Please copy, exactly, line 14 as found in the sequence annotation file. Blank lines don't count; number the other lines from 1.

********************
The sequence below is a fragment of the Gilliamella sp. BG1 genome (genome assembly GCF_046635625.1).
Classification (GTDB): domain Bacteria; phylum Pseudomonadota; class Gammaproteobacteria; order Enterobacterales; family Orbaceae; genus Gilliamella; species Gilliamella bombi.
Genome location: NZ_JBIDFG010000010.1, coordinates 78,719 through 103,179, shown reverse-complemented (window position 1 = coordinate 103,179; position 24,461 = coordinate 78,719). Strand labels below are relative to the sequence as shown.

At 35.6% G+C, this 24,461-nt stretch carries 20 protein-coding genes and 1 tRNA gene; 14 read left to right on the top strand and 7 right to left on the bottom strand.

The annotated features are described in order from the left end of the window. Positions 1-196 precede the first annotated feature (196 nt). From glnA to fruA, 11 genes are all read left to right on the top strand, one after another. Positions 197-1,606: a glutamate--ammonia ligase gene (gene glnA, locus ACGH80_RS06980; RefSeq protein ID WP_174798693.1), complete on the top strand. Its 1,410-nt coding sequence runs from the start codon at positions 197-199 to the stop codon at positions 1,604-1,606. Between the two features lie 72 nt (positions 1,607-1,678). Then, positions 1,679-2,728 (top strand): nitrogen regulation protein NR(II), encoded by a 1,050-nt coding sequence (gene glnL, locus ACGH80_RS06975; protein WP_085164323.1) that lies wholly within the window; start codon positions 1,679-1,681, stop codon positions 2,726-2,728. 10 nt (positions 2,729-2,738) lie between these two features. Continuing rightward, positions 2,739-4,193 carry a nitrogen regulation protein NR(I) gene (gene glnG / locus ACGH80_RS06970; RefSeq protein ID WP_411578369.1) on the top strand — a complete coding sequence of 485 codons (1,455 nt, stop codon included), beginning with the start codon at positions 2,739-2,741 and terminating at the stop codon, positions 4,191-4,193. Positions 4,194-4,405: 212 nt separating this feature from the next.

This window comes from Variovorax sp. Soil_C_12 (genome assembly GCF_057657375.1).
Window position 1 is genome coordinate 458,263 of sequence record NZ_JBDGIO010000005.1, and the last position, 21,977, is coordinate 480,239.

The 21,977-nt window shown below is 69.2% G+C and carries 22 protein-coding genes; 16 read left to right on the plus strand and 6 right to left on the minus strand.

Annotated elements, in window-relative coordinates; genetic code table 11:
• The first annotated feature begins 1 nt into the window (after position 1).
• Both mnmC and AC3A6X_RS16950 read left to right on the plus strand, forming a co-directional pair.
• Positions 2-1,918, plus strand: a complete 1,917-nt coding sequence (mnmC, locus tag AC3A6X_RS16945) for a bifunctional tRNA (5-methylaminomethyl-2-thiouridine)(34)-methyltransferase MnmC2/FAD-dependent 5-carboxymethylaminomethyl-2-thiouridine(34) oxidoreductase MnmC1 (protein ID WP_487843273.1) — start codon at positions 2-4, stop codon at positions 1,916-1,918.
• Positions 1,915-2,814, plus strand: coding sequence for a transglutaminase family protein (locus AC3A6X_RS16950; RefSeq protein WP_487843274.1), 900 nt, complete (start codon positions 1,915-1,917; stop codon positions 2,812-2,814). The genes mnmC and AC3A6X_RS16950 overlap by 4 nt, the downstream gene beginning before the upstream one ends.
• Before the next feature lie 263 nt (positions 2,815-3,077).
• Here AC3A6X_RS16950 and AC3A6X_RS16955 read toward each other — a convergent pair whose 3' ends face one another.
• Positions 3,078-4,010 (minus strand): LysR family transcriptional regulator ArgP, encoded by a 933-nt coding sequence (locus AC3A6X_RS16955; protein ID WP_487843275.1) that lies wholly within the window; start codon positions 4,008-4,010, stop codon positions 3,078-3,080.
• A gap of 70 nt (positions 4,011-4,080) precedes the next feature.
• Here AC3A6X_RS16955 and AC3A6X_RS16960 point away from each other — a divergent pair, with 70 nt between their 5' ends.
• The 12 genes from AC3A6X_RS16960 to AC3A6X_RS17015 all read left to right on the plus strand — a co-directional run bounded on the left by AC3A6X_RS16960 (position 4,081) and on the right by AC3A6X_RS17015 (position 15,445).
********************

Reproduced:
• Before the next feature lie 263 nt (positions 2,815-3,077).